Bartonella express 3–5 outer membrane heme-binding proteins (Battisti et al., 2006; Minnick and Battisti, 2009). Heme-binding proteins of Bartonella are a group of 30–40 kDa porin-like outer membrane proteins that lack similarity with known heme receptors (Minnick et al., 2003). HbpA of B. quintana was shown to bind heme in vitro (Carroll et al., 2000). However, it did not confer a heme-binding phenotype when expressed in E. coli (Carroll et al., 2000). Zimmermann et al., identified a prominent heme-binding protein Pap31 (HbpA), through a heme-binding blot performed with membrane proteins from B. henselae. They showed that expressing Pap31 in an E. coli K12 hemA mutant strain restored its growth when heme was added at 30 μ M and above (Zimmermann et al., 2003). The activity of HbpA as a heme transporter was questioned by other authors. Recently, HbpA of B. quintana was shown to be unable to complement the E. coli hemA mutant in the presence of heme (Parrow, 2010). Complementation assays using the E. coli hemA mutant strain on solid medium in the presence of different heme concentrations also showed that HbpA of B. birtlessii cannot transport heme (Biville, unpublished results).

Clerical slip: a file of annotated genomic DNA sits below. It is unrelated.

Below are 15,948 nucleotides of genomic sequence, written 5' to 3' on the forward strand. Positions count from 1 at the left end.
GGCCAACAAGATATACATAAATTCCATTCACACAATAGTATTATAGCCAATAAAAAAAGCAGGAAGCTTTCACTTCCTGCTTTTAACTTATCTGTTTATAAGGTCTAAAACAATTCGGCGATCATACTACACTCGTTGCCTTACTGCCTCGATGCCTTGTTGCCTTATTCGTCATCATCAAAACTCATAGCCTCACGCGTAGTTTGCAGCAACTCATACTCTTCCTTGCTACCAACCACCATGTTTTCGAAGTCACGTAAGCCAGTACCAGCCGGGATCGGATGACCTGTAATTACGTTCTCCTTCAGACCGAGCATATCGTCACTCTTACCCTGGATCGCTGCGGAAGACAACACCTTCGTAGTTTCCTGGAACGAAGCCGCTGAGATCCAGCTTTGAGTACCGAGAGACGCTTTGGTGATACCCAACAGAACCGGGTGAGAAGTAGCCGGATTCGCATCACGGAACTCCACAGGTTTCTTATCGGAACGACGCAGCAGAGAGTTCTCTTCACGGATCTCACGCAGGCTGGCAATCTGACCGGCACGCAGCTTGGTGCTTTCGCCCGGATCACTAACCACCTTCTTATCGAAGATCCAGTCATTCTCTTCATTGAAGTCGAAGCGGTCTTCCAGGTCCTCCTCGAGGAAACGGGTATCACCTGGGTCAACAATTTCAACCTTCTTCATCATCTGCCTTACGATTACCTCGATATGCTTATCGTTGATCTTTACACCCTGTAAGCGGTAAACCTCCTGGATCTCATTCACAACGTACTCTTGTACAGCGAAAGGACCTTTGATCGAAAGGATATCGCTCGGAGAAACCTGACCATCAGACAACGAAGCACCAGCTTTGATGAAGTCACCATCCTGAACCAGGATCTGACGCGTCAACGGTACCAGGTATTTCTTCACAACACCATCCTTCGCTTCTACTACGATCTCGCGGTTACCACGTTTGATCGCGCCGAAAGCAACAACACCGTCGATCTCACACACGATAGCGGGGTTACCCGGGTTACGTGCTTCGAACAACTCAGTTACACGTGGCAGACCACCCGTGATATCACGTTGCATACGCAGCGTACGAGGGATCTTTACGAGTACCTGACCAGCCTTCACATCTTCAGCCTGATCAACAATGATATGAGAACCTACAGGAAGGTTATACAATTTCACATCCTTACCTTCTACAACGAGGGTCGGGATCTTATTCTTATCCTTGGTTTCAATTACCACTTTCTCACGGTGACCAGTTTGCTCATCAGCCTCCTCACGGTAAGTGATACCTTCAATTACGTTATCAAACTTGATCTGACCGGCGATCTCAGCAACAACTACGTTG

The heme uptake activity of four Hbps of B. henselae, expressed in an E. coli model strain, was investigated. All Hbps of B. henselae can bind heme in vitro. No heme transport activity was associated with expression of Hbps in E. coli (Liu et al., 2012b). In contrast, Hbps increase heme uptake efficiency when co-expressed with a heterologous heme transporter in an E. coli model strain (Liu et al., 2012b). Binding of heme by Hbps was proposed to increase its concentration around the bacteria and, as a consequence, facilitate its uptake. Another potential role for heme binding by Hbps was to provide an antioxidant barrier via heme's intrinsic peroxidase activity (Minnick and Battisti, 2009). Decreasing each Hbp amount using knockdown increases B. henselae sensitivity to hydrogen peroxide (Liu et al., 2012b). This antioxidant role of heme-binding proteins was evidenced to play an important role for survival of B. henselae in human endothelial cells and in the flea Ctenocephalides felis, where reactive oxygen species are produced. The expression levels of genes encoding for heme-binding proteins vary with oxygen, temperature and heme concentration (Battisti et al., 2006). One regulator, Irr, was shown to bind an “H-box” located in the promoter region of hbp genes (Battisti et al., 2007). Also, over-expression of RirA increased expression level of hbpA, hbpD, and hbpE (Battisti et al., 2007). Based on their regulatory pattern in B. quintana, hbp genes were divided into two groups. The first contained hbpB and hbpC, over expressed under conditions that mimic the gut arthropod environment [high heme concentration and low temperature (30°C), high O2 concentration] (Battisti et al., 2006). The transcription of hbpA, hbpD, and hbpE was increased at low heme concentrations at 37°C. HbpA, HbpD, and HbpE were suggested as being required when the free heme concentration is low, such as in blood circulation in the mammalian host. Transcription of B. henselae hbpA is also significantly increased at 28°C, suggesting that HbpA could protect B. henselae from heme toxicity in the arthropod gut (Roden et al., 2012).